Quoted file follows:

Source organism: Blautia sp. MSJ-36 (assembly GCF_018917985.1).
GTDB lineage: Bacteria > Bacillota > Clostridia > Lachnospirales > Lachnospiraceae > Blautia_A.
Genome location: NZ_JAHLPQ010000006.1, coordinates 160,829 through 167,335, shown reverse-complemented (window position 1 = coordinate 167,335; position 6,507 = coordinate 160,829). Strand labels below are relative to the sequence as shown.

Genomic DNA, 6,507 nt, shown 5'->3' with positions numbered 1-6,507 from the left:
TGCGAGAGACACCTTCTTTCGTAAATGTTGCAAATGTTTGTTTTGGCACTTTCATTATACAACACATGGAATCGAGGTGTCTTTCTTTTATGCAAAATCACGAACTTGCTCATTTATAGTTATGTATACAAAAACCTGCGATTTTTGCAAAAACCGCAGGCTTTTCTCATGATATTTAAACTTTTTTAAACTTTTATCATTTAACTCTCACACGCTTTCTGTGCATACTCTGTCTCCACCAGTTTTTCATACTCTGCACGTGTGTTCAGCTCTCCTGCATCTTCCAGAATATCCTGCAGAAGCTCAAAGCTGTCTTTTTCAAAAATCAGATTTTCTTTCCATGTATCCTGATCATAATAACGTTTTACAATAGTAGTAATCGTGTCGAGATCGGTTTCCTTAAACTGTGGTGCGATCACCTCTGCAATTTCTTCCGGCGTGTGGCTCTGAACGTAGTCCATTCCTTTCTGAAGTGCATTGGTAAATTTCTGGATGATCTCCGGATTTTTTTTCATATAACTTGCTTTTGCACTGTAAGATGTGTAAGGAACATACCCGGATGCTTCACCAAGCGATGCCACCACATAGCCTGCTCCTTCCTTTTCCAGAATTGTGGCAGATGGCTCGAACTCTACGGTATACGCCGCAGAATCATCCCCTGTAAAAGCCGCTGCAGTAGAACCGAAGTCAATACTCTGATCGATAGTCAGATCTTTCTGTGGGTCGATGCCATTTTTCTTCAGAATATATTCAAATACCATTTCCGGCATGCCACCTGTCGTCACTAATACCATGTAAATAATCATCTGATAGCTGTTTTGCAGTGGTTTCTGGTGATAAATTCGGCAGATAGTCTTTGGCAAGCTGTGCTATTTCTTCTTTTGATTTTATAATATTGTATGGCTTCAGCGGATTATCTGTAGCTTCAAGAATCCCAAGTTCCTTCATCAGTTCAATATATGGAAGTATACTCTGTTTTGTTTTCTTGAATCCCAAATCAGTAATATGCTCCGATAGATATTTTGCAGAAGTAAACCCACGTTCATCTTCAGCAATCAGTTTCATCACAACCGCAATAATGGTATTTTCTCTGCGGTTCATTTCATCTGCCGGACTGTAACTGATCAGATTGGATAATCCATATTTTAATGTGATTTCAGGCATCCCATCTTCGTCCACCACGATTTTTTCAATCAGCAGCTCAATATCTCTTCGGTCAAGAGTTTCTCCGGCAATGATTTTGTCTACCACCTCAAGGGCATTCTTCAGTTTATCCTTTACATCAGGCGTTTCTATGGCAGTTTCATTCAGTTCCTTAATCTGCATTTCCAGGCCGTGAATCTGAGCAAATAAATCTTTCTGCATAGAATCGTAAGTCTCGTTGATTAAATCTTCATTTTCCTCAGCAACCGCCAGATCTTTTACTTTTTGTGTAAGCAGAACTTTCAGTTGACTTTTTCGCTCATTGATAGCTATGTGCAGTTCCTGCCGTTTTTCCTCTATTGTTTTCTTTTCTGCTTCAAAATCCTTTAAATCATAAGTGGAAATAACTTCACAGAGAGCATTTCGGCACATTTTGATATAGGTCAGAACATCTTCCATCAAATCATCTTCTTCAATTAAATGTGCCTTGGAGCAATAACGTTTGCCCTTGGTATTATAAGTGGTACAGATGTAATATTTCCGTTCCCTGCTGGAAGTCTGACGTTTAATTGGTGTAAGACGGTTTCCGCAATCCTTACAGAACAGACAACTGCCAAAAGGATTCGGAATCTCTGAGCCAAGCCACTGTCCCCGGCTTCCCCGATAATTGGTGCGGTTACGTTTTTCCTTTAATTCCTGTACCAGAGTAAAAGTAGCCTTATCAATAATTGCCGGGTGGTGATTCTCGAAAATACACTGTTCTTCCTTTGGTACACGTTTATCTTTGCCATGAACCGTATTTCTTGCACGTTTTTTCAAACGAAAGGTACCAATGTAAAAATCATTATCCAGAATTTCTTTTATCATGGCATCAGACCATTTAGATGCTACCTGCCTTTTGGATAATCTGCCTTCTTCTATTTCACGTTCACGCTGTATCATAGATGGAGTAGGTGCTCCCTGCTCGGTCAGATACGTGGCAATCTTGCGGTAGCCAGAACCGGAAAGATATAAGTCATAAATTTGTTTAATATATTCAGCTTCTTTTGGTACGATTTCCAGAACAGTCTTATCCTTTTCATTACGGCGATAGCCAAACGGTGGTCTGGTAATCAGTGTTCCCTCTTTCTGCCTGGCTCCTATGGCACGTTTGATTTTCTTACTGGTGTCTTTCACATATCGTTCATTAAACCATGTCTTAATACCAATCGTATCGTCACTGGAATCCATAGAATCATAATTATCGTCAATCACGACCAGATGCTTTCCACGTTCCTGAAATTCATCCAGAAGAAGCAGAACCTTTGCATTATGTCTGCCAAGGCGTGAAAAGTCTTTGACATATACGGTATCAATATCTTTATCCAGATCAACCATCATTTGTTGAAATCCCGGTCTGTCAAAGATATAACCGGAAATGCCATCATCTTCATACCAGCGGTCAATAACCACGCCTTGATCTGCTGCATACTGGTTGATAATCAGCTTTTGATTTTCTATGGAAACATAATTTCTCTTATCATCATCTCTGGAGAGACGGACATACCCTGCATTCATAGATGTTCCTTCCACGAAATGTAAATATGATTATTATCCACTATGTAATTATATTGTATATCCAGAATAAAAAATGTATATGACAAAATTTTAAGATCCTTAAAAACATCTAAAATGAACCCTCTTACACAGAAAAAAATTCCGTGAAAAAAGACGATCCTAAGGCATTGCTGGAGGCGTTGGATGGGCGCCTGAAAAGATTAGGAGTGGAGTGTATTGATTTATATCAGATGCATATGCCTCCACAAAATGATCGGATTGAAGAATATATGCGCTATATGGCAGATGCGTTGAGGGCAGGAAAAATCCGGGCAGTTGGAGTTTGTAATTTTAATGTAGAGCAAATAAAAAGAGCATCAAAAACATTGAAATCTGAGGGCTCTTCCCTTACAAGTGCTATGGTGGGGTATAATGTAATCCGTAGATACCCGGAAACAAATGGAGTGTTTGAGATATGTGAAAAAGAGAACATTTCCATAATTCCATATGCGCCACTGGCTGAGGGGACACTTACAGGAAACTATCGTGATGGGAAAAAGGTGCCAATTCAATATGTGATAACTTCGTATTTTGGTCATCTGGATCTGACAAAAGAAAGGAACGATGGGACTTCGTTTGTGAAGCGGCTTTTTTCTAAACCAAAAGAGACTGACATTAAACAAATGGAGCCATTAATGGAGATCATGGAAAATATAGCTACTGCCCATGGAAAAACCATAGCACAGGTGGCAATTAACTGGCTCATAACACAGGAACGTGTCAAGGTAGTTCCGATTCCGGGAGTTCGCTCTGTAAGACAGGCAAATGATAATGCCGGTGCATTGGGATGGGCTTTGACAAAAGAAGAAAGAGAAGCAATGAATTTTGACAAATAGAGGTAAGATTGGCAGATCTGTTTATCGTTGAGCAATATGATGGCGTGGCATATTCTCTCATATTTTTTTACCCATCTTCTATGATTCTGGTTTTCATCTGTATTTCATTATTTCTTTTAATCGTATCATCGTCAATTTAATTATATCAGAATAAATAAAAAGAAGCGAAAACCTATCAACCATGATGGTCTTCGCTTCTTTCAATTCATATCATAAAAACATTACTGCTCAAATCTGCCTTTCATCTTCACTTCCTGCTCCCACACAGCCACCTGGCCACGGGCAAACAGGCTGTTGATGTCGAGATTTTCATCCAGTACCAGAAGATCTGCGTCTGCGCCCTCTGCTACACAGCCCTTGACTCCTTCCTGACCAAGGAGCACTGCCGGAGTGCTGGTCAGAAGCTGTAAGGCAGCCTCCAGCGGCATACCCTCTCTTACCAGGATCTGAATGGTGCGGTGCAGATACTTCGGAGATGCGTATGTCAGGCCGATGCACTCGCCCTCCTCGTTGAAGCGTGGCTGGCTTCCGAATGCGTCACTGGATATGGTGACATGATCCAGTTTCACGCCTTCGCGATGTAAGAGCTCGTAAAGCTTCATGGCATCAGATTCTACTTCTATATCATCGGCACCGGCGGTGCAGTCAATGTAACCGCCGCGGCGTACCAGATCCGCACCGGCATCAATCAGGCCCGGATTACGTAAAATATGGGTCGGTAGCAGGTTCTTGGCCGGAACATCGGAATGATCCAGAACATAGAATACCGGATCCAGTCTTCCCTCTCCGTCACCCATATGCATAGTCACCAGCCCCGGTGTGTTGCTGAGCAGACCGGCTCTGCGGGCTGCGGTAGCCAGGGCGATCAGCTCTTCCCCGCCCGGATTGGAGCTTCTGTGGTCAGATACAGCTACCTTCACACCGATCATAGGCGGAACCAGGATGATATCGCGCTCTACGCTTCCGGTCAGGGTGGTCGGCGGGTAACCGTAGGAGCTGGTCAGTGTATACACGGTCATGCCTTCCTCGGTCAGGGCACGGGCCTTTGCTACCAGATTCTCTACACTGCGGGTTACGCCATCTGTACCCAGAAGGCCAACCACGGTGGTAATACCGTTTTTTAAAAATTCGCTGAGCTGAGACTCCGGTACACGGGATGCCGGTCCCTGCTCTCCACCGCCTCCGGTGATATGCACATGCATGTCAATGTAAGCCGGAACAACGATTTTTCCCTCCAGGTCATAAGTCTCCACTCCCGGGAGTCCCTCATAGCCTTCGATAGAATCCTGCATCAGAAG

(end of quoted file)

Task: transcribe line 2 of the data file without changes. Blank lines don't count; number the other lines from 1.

GTDB lineage: Bacteria > Bacillota > Clostridia > Lachnospirales > Lachnospiraceae > Blautia_A.